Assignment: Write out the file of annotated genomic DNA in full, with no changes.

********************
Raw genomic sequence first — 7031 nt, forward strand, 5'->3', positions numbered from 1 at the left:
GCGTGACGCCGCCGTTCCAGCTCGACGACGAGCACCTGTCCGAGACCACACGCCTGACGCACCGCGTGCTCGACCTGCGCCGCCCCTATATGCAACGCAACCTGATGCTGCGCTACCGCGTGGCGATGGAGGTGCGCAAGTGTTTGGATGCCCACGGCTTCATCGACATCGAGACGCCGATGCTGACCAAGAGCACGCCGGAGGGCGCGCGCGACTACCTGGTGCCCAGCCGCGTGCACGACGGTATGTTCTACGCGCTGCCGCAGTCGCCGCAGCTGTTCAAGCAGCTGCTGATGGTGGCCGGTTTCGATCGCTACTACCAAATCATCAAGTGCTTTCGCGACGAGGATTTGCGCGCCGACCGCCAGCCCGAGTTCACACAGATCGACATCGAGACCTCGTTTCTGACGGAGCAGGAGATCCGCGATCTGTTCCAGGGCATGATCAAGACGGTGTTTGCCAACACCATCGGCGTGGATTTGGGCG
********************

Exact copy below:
Raw genomic sequence first — 7031 nt, forward strand, 5'->3', positions numbered from 1 at the left:
GCGTGACGCCGCCGTTCCAGCTCGACGACGAGCACCTGTCCGAGACCACACGCCTGACGCACCGCGTGCTCGACCTGCGCCGCCCCTATATGCAACGCAACCTGATGCTGCGCTACCGCGTGGCGATGGAGGTGCGCAAGTGTTTGGATGCCCACGGCTTCATCGACATCGAGACGCCGATGCTGACCAAGAGCACGCCGGAGGGCGCGCGCGACTACCTGGTGCCCAGCCGCGTGCACGACGGTATGTTCTACGCGCTGCCGCAGTCGCCGCAGCTGTTCAAGCAGCTGCTGATGGTGGCCGGTTTCGATCGCTACTACCAAATCATCAAGTGCTTTCGCGACGAGGATTTGCGCGCCGACCGCCAGCCCGAGTTCACACAGATCGACATCGAGACCTCGTTTCTGACGGAGCAGGAGATCCGCGATCTGTTCCAGGGCATGATCAAGACGGTGTTTGCCAACACCATCGGCGTGGATTTGGGCG